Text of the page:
Defense tech THREAD: Many recent reports have highlighted that DoD needs more science, technology, engineering, and math (STEM) professionals to help with AI, cyber, space, [insert new tech buzzword here]. (1/N)
And those reports are right—DoD does need more STEM professionals! But STEM recruitment is only one side of the talent management equation. In our new @CSIS brief, @lindseysheppard, Angelina Hidalgo, @natsecdalton, and I explore STEM talent retention. (2/N)
We learned that even though it’s easy to believe that STEM talent leaves DoD for higher paying private sector jobs, retention is actually more complicated. Instead, we conclude that if DoD wants to compete—both for talent and geopolitically—it must invest in its STEM people.(3/N)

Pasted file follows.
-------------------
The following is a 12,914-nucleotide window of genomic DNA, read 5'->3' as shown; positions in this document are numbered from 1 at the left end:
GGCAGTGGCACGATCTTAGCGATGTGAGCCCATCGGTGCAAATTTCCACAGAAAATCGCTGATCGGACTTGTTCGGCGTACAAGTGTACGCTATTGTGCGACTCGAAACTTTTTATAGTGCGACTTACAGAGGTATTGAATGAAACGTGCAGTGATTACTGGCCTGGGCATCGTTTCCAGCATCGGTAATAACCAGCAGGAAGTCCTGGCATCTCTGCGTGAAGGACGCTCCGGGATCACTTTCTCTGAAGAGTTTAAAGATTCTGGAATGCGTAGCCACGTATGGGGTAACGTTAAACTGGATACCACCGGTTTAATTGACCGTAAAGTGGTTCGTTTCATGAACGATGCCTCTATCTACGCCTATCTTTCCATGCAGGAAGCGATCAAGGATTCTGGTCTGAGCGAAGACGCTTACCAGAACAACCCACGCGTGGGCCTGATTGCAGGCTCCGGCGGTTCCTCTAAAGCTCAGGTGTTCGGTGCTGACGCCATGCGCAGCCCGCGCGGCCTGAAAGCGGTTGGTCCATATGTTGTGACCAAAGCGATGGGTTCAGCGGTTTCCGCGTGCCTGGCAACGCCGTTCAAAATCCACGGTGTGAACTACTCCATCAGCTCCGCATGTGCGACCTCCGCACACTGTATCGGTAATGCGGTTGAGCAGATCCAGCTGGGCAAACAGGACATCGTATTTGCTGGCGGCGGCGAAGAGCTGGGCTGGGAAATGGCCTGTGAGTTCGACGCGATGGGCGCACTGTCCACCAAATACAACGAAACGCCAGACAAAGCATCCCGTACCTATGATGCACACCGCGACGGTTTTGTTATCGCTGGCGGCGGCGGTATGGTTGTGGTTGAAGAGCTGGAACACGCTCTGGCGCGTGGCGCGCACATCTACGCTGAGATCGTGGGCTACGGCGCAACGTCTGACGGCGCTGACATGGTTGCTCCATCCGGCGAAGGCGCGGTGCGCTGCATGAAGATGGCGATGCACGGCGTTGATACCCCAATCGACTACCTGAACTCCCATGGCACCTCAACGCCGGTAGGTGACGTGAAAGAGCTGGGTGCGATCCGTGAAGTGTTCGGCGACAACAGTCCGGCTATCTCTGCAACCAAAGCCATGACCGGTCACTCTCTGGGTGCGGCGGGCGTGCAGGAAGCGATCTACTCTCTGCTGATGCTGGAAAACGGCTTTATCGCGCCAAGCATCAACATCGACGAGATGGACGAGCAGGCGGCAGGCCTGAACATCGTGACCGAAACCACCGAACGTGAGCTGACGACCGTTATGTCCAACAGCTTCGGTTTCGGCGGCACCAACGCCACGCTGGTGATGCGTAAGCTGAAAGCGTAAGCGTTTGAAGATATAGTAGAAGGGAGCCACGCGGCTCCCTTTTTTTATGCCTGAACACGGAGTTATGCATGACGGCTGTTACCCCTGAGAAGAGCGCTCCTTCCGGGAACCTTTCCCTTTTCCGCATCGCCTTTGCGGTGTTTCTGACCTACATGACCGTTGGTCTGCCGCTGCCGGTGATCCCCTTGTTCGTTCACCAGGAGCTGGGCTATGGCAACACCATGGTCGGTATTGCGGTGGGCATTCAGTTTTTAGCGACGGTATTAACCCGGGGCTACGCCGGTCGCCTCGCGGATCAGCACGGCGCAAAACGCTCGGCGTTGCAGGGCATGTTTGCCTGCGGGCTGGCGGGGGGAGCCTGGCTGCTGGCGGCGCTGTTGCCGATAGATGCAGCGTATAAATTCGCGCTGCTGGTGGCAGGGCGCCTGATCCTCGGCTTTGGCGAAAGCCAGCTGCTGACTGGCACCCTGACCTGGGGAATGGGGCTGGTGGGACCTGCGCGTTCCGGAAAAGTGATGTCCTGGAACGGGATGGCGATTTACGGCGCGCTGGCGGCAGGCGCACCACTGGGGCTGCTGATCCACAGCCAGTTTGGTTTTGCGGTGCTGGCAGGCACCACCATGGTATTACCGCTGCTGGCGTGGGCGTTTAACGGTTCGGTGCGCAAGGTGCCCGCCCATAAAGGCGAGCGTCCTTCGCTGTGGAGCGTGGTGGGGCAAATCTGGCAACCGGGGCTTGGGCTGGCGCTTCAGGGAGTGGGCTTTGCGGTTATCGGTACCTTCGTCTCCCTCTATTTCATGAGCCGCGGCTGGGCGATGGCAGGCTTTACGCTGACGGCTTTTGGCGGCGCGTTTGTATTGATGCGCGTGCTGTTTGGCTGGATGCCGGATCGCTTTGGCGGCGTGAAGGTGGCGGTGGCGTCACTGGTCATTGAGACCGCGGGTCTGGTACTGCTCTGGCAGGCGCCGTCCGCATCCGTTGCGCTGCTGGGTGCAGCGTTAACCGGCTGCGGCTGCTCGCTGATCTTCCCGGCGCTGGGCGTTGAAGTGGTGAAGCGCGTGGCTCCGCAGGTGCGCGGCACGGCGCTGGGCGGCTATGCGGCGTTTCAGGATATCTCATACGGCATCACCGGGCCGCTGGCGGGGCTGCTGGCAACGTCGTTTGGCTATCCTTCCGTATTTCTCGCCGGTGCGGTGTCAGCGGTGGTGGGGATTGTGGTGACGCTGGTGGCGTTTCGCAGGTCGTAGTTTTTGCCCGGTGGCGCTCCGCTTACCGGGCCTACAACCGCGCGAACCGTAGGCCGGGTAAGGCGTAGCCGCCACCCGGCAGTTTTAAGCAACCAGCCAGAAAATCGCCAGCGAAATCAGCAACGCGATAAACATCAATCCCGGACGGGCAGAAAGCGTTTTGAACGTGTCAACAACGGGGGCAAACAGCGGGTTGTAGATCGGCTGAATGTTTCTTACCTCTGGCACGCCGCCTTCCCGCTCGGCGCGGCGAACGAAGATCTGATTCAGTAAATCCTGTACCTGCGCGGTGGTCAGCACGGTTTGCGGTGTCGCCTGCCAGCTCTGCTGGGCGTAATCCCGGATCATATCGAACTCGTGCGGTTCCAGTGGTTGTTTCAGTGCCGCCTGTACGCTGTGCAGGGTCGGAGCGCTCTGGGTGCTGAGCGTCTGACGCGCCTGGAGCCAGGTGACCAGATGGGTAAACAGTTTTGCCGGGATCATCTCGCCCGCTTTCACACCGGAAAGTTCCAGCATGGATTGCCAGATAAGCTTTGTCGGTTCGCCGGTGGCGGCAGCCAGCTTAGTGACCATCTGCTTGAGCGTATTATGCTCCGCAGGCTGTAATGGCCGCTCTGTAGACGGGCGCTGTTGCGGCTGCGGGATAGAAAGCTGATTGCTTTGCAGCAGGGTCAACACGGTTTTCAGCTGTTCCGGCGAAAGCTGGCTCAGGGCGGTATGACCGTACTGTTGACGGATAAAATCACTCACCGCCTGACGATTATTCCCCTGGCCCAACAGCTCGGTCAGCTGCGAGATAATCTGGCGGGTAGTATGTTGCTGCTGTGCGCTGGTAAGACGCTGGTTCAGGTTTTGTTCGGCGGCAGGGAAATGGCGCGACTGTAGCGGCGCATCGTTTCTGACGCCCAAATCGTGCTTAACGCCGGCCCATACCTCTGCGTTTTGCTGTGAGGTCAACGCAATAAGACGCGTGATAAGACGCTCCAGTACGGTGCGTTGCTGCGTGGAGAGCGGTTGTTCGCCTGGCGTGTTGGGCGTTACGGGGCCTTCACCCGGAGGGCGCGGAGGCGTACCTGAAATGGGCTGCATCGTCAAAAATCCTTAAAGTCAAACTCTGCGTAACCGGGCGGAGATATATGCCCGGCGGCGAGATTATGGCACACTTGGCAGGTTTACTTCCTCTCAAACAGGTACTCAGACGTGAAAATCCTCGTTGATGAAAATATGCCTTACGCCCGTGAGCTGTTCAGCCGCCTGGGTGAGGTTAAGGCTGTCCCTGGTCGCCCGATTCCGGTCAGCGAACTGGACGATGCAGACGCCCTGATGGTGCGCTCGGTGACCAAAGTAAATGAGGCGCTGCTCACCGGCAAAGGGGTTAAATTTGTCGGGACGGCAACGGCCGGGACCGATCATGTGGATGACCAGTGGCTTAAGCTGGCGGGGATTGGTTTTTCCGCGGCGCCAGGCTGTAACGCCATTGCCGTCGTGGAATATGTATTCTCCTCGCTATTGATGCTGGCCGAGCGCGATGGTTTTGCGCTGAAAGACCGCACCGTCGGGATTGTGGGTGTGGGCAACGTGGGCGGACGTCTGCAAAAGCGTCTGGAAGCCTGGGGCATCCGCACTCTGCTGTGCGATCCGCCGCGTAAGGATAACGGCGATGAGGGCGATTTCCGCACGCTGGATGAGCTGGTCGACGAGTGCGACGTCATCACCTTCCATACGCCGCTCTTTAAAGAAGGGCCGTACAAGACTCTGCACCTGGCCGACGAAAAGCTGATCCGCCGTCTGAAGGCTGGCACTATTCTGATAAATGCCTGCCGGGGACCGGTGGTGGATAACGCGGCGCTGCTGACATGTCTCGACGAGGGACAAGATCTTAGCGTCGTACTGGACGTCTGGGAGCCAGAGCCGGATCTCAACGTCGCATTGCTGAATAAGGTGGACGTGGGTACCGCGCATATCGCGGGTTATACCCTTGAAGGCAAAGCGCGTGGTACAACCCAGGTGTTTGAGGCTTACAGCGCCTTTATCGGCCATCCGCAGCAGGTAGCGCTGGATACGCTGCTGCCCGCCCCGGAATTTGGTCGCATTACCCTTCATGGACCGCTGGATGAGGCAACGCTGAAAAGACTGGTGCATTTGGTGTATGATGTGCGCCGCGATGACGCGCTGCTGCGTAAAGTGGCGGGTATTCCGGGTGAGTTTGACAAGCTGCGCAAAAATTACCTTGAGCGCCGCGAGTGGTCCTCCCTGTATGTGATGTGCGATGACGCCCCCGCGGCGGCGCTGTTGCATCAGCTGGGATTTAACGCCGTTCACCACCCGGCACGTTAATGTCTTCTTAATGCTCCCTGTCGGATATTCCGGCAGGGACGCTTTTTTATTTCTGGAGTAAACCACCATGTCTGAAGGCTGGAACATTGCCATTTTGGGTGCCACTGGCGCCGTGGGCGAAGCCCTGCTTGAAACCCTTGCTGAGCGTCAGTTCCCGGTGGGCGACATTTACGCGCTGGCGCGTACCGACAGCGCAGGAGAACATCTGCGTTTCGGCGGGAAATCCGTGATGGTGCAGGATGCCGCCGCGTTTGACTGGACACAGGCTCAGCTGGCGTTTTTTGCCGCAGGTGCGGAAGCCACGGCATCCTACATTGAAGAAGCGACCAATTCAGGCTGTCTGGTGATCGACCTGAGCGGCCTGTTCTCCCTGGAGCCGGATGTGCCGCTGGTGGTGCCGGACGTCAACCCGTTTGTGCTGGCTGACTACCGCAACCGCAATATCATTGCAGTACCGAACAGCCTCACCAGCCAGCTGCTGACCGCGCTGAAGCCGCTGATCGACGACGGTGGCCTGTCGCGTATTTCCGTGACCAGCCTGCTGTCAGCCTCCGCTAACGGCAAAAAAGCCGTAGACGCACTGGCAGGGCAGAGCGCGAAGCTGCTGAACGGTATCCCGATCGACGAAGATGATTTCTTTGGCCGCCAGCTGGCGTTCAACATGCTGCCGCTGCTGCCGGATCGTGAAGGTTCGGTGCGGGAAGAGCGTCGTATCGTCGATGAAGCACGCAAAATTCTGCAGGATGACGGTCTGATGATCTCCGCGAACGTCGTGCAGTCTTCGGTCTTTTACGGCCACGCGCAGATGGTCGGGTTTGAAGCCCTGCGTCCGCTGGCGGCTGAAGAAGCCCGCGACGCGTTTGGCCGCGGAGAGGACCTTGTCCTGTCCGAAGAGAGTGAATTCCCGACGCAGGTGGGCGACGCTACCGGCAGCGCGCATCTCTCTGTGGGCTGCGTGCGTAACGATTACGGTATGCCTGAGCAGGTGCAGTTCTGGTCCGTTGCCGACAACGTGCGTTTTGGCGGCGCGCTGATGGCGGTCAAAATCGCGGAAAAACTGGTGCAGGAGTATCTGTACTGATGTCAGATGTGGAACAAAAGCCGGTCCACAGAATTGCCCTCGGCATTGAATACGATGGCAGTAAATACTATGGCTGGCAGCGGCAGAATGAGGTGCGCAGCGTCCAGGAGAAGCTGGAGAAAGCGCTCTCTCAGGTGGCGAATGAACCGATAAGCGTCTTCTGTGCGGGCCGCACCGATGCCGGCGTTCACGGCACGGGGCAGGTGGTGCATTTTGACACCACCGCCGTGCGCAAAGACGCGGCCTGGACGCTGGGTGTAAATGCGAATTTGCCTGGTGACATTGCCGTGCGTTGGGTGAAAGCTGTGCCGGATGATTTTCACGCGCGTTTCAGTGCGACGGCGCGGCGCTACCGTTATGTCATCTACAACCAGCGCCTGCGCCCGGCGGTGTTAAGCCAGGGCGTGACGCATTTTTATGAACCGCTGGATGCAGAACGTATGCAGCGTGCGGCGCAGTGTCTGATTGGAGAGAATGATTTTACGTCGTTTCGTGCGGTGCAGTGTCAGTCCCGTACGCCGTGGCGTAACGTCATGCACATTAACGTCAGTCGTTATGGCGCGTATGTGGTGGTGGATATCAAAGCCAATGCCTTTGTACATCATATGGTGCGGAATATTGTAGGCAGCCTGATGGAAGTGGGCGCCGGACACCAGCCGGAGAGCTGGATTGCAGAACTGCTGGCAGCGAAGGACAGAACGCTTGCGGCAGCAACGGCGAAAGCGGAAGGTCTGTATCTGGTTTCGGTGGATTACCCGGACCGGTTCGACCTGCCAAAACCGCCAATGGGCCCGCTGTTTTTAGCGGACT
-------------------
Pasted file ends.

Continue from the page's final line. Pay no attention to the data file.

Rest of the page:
Investing in STEM people, for example, means ensuring that they have the hardware and software they need to do their jobs on day one. If DoD hopes to grow its STEM workforce, it must plan to equip that workforce with appropriate technical tools. (5/N)
It also means enabling STEM professionals—especially civil servants—to have flexible careers paths that include rotations between the govt and private sector and across different govt organizations and missions. (5/N)
And most importantly, it means creating development and promotion opportunities. Too often, STEM professionals are disqualified from promotions into leadership positions that focus on tech management, policy, or budgets b/c they are considered to be *too technical*! (6/N)
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